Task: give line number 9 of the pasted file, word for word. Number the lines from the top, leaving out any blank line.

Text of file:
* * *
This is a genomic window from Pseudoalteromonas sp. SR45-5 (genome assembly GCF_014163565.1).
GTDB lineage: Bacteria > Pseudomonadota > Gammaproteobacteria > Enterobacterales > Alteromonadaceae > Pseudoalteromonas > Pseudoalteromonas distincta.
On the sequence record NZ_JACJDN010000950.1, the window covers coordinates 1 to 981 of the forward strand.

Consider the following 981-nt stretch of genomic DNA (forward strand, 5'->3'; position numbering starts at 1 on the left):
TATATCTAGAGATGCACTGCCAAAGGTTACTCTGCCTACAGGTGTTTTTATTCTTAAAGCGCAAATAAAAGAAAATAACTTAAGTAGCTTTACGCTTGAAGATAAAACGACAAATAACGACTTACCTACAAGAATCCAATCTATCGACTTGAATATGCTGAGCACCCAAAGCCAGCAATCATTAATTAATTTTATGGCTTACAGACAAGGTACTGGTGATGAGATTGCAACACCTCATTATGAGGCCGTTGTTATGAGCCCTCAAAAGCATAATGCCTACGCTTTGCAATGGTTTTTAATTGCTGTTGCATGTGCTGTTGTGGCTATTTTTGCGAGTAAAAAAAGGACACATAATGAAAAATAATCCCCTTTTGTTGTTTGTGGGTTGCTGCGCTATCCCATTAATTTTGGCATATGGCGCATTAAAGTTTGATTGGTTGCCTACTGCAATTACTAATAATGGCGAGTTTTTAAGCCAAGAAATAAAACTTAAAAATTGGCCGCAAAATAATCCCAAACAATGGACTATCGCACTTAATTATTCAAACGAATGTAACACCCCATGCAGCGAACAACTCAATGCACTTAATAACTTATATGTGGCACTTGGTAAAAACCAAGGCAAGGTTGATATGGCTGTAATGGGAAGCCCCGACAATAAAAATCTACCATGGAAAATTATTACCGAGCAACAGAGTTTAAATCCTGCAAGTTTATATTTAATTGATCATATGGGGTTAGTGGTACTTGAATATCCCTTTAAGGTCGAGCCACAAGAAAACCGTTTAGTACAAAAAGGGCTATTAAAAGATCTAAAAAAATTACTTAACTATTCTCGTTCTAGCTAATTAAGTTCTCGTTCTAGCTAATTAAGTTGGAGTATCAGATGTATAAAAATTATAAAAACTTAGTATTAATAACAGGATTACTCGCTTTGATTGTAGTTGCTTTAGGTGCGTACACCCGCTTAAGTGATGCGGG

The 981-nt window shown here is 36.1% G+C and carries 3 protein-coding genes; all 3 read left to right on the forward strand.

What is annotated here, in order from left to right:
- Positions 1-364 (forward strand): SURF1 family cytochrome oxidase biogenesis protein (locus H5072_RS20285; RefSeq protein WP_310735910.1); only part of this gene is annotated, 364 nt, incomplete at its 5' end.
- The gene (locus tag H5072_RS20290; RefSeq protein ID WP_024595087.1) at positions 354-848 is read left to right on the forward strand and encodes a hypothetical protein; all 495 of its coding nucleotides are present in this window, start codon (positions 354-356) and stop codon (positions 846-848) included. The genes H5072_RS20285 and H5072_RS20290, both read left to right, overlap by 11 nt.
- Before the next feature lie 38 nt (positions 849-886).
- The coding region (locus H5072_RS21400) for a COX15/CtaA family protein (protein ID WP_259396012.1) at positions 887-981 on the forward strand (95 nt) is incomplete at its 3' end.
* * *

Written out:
- The gene (locus tag H5072_RS20290; RefSeq protein ID WP_024595087.1) at positions 354-848 is read left to right on the forward strand and encodes a hypothetical protein; all 495 of its coding nucleotides are present in this window, start codon (positions 354-356) and stop codon (positions 846-848) included. The genes H5072_RS20285 and H5072_RS20290, both read left to right, overlap by 11 nt.